Derek & Damien: Poppy, you’ve called Larry Kramer [Founder and Former CEO of MarketWatch] one of your mentors. Can you tell the story of your experience at MarketWatch?
Poppy: Larry is the first person I go to for career advice, and I don’t think that will ever change. I got my start in journalism as an intern at CBS MarketWatch – the company Larry founded. If I had never met Larry I very well may never have become a reporter. Over the years it has been Larry who I turn to for career advice – and he has never failed me.
Derek & Damien: Clearly, Larry has given you some great advice! On the reporting side, you’ve reported on an incredible spectrum of things. Which of these are you most passionate about?
Poppy: That changes. Right now, I’m most passionate about Detroit. It’s hundreds of miles from Wall Street, yet I think the city of Detroit embodies this recession like no other. It’s the heartland of America where some of the most storied companies of our time were built from the ground up. Detroit is a city on the brink: the auto industry practically collapsed – and still could, the school system may have to file for bankruptcy, it’s ground zero of the foreclosure crisis, Detroit is battling rampant unemployment, and access to healthy food is a big issue in the city. The stories to tell from Detroit are endless.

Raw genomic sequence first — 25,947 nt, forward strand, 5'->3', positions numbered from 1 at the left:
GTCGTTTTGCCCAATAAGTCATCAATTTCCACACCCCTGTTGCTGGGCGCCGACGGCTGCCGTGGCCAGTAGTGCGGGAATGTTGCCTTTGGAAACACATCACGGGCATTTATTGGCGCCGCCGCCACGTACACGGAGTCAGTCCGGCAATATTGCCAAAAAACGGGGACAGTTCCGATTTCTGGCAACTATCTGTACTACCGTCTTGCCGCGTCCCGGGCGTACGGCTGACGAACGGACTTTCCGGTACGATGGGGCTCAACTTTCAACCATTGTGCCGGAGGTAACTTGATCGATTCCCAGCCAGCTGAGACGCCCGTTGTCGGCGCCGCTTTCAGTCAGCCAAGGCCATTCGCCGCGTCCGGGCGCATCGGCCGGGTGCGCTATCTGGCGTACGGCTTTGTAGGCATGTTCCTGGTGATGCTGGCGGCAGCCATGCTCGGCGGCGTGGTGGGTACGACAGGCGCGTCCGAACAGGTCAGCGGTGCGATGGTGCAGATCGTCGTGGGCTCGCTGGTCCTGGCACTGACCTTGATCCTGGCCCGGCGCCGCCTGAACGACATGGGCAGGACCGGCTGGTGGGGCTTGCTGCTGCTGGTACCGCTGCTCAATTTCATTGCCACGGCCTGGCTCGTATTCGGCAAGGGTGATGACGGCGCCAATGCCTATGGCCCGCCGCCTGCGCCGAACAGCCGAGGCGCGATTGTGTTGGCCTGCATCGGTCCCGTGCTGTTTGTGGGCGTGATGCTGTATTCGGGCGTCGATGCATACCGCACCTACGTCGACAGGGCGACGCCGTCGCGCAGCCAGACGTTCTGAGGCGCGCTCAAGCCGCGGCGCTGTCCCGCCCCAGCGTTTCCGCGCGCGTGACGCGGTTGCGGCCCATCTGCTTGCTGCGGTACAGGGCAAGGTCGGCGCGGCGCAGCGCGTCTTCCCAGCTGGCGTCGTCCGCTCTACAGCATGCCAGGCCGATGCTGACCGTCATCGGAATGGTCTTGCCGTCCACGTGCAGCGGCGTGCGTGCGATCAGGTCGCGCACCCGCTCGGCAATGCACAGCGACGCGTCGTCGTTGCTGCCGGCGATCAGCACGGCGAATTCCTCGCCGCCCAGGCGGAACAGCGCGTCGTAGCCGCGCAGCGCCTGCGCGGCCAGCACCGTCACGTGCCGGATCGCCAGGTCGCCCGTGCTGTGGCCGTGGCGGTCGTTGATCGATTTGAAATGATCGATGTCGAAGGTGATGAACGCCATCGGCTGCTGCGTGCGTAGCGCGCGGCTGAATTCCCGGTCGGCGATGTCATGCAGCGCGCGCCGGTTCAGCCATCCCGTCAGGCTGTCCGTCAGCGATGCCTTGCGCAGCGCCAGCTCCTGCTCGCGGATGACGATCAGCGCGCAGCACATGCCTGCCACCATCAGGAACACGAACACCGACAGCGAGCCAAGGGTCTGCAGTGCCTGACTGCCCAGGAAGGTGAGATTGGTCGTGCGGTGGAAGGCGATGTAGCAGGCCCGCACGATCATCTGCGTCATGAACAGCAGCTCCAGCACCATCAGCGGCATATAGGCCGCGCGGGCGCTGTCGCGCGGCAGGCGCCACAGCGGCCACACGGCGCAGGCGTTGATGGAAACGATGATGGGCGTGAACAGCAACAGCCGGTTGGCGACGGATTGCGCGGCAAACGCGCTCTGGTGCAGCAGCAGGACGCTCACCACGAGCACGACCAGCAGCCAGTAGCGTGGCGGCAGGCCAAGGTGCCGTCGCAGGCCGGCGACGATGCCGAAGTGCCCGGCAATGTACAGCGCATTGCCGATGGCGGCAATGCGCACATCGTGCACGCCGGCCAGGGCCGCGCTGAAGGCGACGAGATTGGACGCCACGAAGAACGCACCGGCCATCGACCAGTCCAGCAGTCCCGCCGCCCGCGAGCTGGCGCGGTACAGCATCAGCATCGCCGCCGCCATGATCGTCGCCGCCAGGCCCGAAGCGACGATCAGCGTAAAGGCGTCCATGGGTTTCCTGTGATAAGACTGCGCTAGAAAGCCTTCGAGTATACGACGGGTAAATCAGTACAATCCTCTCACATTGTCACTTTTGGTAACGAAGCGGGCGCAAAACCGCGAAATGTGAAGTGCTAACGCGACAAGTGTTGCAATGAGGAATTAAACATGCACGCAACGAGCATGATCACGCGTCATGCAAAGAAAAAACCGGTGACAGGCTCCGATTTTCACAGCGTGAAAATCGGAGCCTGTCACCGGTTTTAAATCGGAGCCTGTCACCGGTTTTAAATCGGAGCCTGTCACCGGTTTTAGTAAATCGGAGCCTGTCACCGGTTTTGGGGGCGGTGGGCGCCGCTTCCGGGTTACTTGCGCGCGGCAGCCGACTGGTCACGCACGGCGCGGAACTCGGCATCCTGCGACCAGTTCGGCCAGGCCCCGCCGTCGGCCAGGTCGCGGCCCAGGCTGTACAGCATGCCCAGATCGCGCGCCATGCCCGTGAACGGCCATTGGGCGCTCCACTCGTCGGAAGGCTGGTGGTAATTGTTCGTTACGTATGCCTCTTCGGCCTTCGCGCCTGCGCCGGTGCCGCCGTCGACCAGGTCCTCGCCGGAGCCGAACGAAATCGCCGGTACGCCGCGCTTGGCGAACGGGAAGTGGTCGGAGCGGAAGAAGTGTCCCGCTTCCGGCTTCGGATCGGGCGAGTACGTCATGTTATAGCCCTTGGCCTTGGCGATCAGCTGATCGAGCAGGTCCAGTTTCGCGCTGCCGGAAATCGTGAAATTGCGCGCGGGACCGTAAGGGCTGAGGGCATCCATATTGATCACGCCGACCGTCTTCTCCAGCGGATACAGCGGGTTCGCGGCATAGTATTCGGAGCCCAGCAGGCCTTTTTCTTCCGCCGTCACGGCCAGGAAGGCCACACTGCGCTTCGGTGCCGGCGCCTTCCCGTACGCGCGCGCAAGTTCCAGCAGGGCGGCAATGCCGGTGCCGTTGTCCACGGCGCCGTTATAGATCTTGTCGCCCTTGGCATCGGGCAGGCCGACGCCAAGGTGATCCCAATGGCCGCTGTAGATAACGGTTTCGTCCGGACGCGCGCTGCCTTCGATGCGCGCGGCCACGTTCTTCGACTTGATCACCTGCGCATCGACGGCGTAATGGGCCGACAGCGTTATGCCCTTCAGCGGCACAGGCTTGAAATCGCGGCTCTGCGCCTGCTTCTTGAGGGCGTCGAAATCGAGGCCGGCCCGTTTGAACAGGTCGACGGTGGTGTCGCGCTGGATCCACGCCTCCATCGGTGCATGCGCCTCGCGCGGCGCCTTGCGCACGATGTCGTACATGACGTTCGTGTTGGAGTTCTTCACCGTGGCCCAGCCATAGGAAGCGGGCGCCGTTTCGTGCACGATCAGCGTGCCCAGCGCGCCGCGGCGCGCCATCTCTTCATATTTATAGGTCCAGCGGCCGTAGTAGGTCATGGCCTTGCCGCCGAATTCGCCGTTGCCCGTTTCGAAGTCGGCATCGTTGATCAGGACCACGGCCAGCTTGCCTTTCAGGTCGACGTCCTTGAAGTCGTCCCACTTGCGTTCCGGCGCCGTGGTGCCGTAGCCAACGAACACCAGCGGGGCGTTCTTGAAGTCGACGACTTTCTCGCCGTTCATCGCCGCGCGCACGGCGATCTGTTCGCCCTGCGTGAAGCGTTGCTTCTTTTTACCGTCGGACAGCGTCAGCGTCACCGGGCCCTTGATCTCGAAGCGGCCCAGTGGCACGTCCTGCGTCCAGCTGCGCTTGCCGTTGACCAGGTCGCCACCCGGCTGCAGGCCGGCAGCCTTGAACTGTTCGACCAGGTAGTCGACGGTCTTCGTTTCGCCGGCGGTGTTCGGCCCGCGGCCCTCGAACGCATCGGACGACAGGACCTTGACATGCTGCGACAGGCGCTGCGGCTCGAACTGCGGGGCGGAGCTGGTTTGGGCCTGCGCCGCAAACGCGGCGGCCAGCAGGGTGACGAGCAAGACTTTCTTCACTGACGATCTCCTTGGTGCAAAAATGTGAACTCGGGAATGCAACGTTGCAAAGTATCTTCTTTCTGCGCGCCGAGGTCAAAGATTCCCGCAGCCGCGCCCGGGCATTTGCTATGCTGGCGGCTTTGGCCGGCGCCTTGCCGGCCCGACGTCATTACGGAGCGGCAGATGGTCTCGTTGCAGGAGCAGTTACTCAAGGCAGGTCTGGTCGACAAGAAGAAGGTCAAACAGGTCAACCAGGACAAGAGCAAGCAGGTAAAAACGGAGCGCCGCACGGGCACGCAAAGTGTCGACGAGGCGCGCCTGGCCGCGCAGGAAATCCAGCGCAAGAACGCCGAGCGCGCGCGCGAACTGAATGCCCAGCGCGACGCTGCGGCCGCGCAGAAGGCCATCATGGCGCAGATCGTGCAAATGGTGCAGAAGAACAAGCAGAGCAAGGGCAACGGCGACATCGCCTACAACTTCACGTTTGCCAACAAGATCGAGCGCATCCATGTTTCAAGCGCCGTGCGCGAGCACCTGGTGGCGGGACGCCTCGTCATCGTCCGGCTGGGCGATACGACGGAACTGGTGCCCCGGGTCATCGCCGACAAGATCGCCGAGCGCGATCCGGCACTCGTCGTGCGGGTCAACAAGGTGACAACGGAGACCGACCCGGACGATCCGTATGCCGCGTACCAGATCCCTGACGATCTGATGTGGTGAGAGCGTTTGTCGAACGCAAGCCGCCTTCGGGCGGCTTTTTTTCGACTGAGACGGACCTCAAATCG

Derek & Damien: It’s easy for reporters to jump on a story that’s already hot. How do you get ahead of the herd and find the next hot story?